Robert Haas <> writes:
> Well, on second thought, I'm no longer sure that this approach makes
> sense.  I mean, it's obviously wrong for constraint-merging to change
> the validity marking on a constraint, but that does not necessarily
> imply that we shouldn't merge the constraints, does it?  I see the
> downthread discussion saying that it's a problem if the parent's
> constraint is marked valid while the child's constraint isn't, but I
> don't quite understand why that situation would cause trouble.  In
> other words, I see that the current situation is not good, but I'm not
> sure I understand what's going on here well enough to be confident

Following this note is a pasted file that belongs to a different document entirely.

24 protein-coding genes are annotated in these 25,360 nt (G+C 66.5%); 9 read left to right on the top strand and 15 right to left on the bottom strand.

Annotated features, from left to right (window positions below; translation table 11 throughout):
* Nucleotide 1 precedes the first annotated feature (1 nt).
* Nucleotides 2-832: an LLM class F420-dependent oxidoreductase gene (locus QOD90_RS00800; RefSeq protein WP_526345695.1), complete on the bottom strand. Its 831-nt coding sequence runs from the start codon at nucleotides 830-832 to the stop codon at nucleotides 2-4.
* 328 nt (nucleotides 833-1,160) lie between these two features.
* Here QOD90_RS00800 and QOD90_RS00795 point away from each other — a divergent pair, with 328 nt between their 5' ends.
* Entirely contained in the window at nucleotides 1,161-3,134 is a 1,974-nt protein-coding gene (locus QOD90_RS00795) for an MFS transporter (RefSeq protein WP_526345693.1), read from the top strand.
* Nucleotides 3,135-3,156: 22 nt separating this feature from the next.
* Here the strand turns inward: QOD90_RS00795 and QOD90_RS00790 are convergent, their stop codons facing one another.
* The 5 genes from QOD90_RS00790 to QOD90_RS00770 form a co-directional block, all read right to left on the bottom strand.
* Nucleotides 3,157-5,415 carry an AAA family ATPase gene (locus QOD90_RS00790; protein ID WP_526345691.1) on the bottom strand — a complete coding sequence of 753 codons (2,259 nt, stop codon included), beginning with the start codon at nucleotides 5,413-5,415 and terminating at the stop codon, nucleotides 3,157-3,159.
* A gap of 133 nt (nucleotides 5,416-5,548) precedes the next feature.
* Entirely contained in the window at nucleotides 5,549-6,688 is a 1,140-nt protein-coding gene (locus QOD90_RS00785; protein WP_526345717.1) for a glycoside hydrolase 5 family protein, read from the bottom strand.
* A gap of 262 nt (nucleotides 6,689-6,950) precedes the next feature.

> that any of the proposed fixes are correct.

The point I think is that a valid CHECK constraint on a parent table
should imply that all rows fetched by "SELECT * FROM table" will pass
the check.  Therefore, a situation with valid parent constraint and
not-valid child constraint is bad because it might allow some rows
fetched by an inheritance scan to not pass the check.  Quite aside from
any user-level expectations, this could break planner optimizations.

I'd be satisfied with the upthread proposal "throw error if the child has
a matching not-valid constraint".  Allowing the merge if both child
and new parent constraint are not-valid is all right as an extension,
but it seems like a feature with a mighty narrow use case, and I would
not go far out of our way to support it.  Causing the command to not
merge but instead create a new duplicate child constraint seems like a
seriously bad idea (though I'm not sure that anyone was advocating for

                        regards, tom lane

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